At Shaykhan, halfway between Madinah and Uhud, the thousand strong Muslim army led by the Prophet stopped. The sun had begun to sink beneath the horizon. The Prophet dismounted from his horse Sakb. He was fully dressed for battle. A turban was wound about his helmet. He wore a breastplate beneath which was a coat of mail which was fastened with a leather sword belt. A shield was slung across his back and his sword hung from his side.
As the sun set, Bilal called the adhan and they prayed. The Prophet then reviewed his troops once more and it was then that he noticed in their midst the presence of eight boys who despite their age were hoping to take part in the battle. Among them were Zayd's son Usamah and Umar's son Abdullah, both only thirteen years old. The Prophet ordered them all to return home immediately. Two of the boys however demonstrated that they were able fighters and were allowed to accompany the army to the Battle of Uhu d while the others were sent back to their families.
From an early age, Abdullah ibn Umar thus demonstrated his keenness to be associated with the Prophet in all his undertakings. He had accepted Islam before he was ten years old and had made the Hijrah with his father and his sister, Hafsah, who was later to become a wife of the Prophet. Before Uhud he was also turned away from the Battle of Badr and it was not until the Battle of the Ditch the he and Usamah, both now fifteen years old and others of their age were allowed to join the ranks of the men not only for the digging of the trench but for the battle when it came.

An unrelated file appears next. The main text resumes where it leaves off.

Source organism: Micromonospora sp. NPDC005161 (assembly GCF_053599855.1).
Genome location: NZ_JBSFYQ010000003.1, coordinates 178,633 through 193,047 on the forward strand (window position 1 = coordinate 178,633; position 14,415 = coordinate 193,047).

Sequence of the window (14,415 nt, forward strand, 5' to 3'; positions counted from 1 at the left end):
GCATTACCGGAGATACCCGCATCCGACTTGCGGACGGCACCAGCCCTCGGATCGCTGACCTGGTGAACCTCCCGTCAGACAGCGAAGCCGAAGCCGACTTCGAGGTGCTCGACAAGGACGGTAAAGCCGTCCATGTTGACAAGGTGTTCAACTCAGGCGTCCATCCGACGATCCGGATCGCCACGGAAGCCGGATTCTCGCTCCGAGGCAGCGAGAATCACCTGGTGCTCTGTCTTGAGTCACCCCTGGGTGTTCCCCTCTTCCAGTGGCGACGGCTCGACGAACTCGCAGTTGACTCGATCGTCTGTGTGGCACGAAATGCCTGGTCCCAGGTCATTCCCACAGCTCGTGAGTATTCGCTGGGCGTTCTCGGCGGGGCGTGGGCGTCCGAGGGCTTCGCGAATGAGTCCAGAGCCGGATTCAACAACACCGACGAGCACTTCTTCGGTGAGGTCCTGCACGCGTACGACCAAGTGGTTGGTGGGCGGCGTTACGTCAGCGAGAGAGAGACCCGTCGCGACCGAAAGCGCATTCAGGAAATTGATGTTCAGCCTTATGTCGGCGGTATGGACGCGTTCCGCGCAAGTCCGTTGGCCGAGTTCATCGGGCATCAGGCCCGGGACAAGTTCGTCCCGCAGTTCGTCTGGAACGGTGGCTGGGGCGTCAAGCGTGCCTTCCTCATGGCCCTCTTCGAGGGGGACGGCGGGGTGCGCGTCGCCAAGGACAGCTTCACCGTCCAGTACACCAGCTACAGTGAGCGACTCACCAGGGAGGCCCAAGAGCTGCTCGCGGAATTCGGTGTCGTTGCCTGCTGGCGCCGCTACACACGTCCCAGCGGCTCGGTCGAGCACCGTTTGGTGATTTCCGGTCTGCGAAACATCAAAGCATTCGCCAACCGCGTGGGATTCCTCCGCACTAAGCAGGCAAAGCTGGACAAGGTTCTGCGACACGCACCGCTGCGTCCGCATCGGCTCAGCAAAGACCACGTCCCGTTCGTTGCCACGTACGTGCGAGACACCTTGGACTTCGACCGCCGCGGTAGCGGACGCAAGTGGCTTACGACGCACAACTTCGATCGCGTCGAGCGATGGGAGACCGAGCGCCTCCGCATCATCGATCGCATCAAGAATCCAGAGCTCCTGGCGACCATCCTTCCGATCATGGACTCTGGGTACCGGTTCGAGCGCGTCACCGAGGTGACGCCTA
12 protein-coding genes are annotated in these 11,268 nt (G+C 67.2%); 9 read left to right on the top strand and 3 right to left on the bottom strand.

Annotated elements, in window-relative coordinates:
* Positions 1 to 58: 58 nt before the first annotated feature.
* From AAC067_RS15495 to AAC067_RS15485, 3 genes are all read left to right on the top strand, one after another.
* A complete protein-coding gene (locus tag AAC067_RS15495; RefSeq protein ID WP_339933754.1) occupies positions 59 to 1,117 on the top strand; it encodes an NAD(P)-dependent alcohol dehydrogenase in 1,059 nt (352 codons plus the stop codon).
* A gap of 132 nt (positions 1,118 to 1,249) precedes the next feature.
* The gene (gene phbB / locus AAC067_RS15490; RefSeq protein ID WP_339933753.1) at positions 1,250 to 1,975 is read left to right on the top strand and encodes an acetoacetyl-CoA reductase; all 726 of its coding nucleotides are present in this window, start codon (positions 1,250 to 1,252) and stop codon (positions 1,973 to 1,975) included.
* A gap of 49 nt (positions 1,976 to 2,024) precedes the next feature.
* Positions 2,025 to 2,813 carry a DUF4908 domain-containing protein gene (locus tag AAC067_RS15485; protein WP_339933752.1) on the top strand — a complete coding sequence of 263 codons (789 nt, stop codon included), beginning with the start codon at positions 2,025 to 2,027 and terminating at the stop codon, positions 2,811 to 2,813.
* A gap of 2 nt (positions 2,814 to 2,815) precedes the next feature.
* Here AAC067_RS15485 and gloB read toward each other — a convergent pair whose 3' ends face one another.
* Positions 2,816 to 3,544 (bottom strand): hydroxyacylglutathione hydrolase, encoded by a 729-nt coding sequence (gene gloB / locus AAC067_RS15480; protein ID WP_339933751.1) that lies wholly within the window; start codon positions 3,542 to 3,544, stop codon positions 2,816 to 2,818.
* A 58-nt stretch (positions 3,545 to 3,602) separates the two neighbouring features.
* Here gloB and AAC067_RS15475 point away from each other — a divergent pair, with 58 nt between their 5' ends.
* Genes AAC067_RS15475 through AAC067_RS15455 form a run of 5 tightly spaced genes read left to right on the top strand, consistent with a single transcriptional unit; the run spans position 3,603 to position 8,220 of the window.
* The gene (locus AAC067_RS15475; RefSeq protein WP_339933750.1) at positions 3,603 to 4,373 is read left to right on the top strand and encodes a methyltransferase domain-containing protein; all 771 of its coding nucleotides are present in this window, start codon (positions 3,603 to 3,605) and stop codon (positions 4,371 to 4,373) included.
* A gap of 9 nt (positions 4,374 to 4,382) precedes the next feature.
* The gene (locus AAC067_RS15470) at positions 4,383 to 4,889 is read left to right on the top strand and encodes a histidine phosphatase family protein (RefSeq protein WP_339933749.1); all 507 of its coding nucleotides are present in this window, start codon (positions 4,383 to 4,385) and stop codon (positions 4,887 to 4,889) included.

From the time of his hijrah till the time of his death more than seventy years later, Abdullah ibn Umar distinguished himself in the service of Islam and was regarded among Muslims as "the Good One, son of the Good One", according to Abu Musa al-Ashari. He was known for his knowledge, his humility, his generosity, his piety, his truthfulness, his incorruptibility and his constancy in acts of ibadah.
From his great and illustrious father, Umar, he learnt a great deal and both he and his father had the benefit of learning from the greatest teacher of all, Muhammad the Messenger of Allah. Abdullah would observe and scrutinize closely every saying and action the Prophet in various situations and he would practise what he observed closely and with devotion. For example, if Abdullah saw the Prophet performing Salat in a particular place, he would later pray in the same place. If he saw the Prophet making a supplication while standing, he would also make a dua while standing. If he saw him making a dua while sitting, he would do the same.
Piety, simplicity and generosity combined in Abdullah to make him a person who was highly esteemed by the companions and those who came after them. He gave generously and did not mind parting with wealth even if he himself would fall in want as a result. He was a successful and trustworthy trader throughout his life. In addition to this he had a generous stipend from the Bayt al-Mal which he would often spend on the poor and those in need.
For Abdullah, wealth was a servant not a master. It was a means towards attaining the necessities of life, not for acquiring luxuries. He was helped in this attitude by his asceticism and simple life-style. Maymun ibn Mahran relates the following: "I entered the house of Ibn Umar. I estimated everything in his house including his bed, his blanket, his carpet and everything else in it. What I found was not a hundred dirhams' worth."
That was not because Abdullah ibn Umar was poor. Indeed he was rich. Neither was it because he was a miser for indeed he was generous and liberal.